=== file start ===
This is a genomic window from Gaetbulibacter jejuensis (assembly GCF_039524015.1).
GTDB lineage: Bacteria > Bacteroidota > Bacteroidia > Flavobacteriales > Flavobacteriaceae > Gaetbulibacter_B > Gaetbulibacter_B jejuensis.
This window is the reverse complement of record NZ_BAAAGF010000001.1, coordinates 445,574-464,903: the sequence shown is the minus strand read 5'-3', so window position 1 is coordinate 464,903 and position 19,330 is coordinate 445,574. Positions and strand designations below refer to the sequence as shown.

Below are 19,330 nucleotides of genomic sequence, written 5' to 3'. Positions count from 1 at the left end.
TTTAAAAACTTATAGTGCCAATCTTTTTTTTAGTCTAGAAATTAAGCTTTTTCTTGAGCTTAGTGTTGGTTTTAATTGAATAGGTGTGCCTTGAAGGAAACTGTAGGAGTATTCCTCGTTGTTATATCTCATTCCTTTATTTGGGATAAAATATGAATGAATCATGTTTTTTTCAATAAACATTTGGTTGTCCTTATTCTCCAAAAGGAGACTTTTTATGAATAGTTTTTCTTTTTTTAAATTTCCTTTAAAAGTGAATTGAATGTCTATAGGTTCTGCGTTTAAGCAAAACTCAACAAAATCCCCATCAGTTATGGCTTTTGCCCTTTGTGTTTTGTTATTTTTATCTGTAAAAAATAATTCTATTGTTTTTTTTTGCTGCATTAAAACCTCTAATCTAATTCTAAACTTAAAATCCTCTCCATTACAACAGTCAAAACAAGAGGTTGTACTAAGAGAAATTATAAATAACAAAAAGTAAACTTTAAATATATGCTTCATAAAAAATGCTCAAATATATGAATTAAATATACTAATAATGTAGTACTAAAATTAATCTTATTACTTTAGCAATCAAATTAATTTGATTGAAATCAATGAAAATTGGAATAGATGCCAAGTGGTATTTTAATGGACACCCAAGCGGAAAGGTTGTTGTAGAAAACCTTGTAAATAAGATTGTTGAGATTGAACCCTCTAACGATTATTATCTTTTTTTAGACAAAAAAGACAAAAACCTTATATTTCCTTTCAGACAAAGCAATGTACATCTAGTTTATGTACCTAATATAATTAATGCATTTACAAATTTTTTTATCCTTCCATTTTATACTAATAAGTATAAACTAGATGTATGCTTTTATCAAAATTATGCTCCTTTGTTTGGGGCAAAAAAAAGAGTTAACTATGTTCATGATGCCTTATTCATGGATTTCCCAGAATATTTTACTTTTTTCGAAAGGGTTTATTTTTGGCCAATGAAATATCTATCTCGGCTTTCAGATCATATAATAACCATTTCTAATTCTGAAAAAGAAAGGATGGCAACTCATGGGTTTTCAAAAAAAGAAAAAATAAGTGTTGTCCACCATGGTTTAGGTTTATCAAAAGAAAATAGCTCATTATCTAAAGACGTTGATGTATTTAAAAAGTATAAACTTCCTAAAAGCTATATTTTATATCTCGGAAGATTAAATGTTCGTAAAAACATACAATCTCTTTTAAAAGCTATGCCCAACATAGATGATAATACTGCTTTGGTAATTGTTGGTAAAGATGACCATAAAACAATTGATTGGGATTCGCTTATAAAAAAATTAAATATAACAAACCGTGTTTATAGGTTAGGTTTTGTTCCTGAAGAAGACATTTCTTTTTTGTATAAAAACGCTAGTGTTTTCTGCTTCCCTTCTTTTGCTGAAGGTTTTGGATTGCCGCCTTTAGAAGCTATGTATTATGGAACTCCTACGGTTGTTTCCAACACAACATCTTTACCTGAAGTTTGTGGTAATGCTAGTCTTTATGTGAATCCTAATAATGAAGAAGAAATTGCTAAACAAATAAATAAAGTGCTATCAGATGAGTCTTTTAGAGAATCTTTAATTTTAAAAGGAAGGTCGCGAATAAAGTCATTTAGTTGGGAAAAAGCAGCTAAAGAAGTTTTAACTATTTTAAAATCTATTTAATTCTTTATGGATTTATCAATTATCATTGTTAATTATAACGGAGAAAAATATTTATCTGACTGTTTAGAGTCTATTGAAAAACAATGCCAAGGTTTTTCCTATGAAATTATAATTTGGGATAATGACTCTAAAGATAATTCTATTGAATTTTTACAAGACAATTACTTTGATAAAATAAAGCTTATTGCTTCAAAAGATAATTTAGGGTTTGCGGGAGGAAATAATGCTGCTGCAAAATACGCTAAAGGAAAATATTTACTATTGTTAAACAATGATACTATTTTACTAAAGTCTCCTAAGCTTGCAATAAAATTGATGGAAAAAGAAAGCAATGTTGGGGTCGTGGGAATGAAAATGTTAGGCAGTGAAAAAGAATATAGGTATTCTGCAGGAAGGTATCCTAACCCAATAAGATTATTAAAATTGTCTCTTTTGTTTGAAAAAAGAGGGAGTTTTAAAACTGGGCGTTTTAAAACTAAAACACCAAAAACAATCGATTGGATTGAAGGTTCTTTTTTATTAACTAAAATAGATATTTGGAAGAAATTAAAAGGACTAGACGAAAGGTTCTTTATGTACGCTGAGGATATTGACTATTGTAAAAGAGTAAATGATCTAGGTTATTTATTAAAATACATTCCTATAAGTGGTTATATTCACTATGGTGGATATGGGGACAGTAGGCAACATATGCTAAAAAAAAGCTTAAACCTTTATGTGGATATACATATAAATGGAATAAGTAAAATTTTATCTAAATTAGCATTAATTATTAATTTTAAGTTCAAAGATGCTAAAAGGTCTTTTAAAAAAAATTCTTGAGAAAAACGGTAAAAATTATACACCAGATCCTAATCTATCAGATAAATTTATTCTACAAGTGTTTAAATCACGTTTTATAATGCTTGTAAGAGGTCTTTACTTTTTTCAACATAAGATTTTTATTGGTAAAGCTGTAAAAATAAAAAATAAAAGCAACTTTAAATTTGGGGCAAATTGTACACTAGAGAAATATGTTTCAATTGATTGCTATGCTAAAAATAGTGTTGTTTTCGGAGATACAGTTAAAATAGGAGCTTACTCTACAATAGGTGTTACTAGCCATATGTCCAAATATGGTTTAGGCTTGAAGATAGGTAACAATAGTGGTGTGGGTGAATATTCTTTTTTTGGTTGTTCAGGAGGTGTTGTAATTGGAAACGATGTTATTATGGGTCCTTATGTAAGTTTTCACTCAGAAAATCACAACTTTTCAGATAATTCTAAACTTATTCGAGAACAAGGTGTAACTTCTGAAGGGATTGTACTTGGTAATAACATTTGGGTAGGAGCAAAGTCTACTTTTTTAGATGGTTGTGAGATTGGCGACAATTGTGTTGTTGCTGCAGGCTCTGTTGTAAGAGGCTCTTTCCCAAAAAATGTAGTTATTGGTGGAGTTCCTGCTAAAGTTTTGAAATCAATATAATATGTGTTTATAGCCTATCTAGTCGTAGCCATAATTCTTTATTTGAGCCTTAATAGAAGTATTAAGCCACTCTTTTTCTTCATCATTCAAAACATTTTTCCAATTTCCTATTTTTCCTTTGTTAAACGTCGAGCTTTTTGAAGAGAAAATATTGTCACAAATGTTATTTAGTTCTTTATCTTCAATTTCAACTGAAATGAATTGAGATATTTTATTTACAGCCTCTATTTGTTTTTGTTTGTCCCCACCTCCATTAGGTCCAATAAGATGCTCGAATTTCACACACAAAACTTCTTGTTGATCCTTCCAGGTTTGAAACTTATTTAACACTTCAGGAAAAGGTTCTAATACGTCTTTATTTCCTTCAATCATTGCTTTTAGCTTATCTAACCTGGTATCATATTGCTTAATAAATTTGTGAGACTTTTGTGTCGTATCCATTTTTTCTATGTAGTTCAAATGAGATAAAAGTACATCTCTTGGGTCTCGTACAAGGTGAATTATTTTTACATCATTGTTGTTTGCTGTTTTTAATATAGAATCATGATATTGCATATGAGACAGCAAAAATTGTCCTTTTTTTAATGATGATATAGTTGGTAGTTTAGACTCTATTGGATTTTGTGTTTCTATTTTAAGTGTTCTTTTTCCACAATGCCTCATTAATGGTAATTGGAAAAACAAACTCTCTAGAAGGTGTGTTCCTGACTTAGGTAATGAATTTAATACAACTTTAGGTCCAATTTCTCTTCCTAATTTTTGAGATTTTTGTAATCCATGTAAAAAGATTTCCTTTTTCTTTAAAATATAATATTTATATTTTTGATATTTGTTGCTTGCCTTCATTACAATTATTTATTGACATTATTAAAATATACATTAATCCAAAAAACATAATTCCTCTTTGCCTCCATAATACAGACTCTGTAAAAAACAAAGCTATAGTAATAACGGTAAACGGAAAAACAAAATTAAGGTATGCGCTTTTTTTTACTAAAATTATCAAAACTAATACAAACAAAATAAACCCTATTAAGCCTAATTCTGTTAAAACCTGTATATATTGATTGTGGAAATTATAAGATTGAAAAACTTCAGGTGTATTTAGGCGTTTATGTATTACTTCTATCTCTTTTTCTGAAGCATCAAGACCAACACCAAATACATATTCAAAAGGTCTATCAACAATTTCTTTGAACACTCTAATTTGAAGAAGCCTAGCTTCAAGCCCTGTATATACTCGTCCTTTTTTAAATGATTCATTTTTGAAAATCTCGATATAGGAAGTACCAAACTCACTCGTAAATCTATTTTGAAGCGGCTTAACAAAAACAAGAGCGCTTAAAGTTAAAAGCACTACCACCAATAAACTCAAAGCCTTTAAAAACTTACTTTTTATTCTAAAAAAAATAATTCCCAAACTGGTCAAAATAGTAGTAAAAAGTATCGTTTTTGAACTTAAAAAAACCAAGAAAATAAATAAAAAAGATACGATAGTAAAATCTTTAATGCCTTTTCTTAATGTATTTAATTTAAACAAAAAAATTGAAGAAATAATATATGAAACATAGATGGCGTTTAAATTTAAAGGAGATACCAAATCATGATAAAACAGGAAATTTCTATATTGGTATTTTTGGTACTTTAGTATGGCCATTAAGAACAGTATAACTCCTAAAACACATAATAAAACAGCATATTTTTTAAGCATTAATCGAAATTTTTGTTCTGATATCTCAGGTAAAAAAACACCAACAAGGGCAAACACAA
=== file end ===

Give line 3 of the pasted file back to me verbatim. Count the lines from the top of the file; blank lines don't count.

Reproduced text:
This window is the reverse complement of record NZ_BAAAGF010000001.1, coordinates 445,574-464,903: the sequence shown is the minus strand read 5'-3', so window position 1 is coordinate 464,903 and position 19,330 is coordinate 445,574. Positions and strand designations below refer to the sequence as shown.